A couple of days ago, the Miami Herald’s Barry Jackson wrote a story about how the Miami Dolphins are going to shake up their defense, using multiple defensive backs, fewer defensive linemen, and rotate linebackers. It came just as I was preparing to write this article. I waited to put this together, in part so it did not seem as though I was simply copying what he had published and in part to see if what he wrote changed what I was thinking.
It really did not. The simple fact remains - the Dolphins love safeties. They cannot seem to get enough of them. Just when you think they have enough, they create another.
During the offseason training program, the Dolphins moved cornerback Bobby McCain back to free safety, using him to free up Reshad Jones and T.J. McDonald as strong safeties, supporting the run defense and providing heavy hitters in the middle of the defense along with the linebackers. Jackson wrote in his article, “The Dolphins were pleased with how Bobby McCain fared in his move from cornerback to free safety and are now comfortable leaving him there, barring a sudden need for him at cornerback.”
So, that is three safeties for two positions.
Then add in last year’s first-round draft choice Minkah Fiztpatrick, who played boundary and slot cornerback last year as well as safety, and the Dolphins are up to four safeties for two starting positions.
Add in depth safeties like Maurice Smith and special teams ace Walt Aikens, and there are a lot of safeties on the 90-man preseason roster - and all of them could make the 53-man regular-season roster.
The Dolphins have plans, and they are going to find ways to use all of these safeties. Fitzpatrick will likely see playing time at cornerback again this year, especially in the slot. The Dolphins can then use either McCain or Fitzpatrick as the slot corner or at free safety on any play. Miami could take a linebacker off the field, bringing in an extra strong safety - Jones and McDonald - to play a big nickel style. They can keep players fresh, they can mix-up coverages, and they can keep up with whatever opposing offenses throw at them with a myriad of safeties and cornerbacks.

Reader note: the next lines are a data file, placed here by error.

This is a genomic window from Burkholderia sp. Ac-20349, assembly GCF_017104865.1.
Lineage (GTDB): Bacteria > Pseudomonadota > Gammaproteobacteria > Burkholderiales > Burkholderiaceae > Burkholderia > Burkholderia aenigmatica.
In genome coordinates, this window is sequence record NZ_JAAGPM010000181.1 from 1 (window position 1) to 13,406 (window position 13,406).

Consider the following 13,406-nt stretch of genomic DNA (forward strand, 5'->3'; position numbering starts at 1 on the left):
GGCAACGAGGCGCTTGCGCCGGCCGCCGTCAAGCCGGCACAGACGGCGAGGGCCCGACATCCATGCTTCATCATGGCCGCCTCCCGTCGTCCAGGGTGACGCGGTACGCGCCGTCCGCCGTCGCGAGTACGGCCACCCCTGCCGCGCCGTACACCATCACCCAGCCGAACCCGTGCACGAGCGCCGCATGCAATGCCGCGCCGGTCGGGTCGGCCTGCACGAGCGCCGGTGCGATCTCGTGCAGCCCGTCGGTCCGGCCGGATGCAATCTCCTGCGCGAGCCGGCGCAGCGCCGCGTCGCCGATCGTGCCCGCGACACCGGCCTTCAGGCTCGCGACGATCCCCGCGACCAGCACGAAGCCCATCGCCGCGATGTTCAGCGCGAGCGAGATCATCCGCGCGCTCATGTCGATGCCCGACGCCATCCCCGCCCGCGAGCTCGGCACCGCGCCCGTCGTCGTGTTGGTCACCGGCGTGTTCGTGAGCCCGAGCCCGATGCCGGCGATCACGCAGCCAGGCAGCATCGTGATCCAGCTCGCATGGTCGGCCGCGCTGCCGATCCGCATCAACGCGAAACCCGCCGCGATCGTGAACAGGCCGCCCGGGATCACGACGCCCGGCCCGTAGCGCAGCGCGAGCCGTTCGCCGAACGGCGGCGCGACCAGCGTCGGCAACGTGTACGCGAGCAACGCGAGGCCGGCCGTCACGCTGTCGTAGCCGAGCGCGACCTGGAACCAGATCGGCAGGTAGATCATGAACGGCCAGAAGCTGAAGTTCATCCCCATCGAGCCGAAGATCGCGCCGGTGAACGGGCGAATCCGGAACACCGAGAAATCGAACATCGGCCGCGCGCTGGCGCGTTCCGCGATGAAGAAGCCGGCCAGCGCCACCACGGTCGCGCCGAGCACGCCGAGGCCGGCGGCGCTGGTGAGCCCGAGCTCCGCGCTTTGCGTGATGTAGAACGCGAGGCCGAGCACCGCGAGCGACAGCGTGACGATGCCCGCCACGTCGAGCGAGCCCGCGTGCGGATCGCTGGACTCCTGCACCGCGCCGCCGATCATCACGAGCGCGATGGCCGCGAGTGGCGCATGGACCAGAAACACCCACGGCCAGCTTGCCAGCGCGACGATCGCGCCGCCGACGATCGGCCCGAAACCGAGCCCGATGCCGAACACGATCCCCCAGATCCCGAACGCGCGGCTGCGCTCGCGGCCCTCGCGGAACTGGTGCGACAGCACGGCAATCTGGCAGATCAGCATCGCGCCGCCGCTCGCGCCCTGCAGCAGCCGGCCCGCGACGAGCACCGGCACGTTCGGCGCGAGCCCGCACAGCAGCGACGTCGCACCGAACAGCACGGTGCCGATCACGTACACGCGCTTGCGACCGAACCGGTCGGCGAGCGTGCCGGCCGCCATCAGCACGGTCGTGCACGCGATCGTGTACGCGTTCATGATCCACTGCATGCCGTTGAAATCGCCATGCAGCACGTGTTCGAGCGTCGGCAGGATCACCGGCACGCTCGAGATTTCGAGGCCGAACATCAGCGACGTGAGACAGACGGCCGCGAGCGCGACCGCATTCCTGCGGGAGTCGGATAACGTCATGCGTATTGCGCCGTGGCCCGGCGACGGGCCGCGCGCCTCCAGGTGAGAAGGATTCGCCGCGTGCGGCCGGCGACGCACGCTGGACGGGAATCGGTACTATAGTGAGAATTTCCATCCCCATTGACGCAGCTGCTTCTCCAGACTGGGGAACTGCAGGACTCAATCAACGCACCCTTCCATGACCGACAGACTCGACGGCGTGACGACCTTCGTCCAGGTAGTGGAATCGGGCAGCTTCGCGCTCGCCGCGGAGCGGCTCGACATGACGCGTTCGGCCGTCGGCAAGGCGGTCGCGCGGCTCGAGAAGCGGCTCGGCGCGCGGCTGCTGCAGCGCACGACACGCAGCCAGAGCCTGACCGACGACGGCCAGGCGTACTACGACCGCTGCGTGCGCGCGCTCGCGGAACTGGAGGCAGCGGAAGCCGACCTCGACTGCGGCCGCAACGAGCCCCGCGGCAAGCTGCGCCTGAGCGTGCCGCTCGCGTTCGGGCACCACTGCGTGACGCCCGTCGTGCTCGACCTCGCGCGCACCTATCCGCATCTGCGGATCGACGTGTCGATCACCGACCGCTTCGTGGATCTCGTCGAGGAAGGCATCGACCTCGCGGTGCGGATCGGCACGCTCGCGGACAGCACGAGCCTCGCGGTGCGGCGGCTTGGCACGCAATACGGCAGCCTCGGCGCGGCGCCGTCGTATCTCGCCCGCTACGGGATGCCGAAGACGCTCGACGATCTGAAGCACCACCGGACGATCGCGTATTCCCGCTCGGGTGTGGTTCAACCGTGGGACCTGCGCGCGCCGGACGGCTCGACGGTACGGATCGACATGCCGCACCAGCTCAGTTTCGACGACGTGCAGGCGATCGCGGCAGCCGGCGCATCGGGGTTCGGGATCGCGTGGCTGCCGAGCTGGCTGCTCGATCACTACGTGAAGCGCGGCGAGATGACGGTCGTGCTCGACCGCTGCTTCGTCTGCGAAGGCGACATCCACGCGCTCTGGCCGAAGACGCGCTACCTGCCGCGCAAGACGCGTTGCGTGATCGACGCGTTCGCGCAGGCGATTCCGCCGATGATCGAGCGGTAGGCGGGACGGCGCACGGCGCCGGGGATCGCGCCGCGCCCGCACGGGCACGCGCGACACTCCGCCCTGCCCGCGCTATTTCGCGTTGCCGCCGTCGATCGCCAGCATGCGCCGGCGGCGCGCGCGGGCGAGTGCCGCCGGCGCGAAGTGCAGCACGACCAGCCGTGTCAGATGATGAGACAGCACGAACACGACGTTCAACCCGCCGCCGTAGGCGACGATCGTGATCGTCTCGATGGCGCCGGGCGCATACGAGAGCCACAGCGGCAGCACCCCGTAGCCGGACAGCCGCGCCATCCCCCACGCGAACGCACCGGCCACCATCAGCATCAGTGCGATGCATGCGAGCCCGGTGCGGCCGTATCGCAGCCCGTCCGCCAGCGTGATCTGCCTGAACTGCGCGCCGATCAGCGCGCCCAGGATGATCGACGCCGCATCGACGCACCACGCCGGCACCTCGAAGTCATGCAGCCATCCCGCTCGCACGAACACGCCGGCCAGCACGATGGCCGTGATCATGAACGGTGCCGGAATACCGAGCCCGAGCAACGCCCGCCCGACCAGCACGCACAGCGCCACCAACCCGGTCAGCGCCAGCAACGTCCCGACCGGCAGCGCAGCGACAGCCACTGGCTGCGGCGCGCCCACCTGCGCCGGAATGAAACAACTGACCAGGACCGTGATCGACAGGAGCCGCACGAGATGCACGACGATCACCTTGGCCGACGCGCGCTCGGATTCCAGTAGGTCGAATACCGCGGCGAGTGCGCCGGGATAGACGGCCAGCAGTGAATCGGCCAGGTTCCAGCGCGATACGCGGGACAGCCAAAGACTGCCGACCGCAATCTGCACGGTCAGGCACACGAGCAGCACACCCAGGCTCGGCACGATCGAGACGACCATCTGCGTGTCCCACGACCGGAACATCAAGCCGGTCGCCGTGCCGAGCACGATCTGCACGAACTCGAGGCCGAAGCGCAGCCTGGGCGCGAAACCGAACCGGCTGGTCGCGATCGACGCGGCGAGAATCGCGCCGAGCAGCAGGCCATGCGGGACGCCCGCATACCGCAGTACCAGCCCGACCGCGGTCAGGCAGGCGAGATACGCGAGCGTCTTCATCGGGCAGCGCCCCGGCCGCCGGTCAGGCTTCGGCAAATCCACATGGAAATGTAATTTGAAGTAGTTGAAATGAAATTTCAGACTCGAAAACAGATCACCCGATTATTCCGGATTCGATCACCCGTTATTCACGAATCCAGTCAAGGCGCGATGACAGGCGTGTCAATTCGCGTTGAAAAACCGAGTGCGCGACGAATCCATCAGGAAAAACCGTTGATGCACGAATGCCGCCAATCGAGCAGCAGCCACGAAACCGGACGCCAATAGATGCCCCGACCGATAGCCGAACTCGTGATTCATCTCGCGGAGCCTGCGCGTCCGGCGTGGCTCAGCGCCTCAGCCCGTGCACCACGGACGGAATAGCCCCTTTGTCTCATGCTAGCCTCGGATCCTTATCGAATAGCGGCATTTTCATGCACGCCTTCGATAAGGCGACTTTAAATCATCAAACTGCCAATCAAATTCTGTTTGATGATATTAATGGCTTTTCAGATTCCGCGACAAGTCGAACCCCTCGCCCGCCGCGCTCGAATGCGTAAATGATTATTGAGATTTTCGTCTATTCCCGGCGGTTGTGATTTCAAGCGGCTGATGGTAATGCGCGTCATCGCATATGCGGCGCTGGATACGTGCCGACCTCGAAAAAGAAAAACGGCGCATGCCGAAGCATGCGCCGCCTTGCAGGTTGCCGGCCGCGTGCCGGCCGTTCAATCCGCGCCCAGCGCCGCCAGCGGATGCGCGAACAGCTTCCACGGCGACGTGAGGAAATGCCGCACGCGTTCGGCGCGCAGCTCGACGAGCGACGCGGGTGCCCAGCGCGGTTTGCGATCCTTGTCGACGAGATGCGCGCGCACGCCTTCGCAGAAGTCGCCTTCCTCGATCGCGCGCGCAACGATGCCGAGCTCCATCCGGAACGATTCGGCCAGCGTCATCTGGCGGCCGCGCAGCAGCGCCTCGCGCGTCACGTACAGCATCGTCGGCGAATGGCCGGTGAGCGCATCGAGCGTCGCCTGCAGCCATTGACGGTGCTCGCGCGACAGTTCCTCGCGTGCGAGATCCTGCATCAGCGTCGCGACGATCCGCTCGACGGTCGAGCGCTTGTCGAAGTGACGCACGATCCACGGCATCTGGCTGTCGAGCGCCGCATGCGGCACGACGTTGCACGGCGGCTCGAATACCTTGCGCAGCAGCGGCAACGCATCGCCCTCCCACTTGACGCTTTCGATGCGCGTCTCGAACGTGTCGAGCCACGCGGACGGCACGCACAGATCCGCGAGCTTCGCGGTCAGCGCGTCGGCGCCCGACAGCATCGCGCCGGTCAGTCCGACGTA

Creating safeties also gives the team flexibility as they work to find the right boundary cornerback to play opposite Xavien Howard. If Eric Rowe, Torry McTyer, Cornell Armstrong, Jalen Davis, or the oft-forgotten (and probably still rehabbing from an ACL tear) Cordrea Takersley cannot lock down that position, Miami can play Fitzpatrick or McCain out there or in the slot if needed, while still having the ability to get the defense a free safety to play deep center-field.
The Dolphins love their safeties. They cannot seem to have enough of them. It could lead to exotic looks when the regular season begins. It could create flexibility for the defense. And, it could prove to be a strength for head coach Brian Flores and the rest of the coaching staff.
The Dolphins love safeties.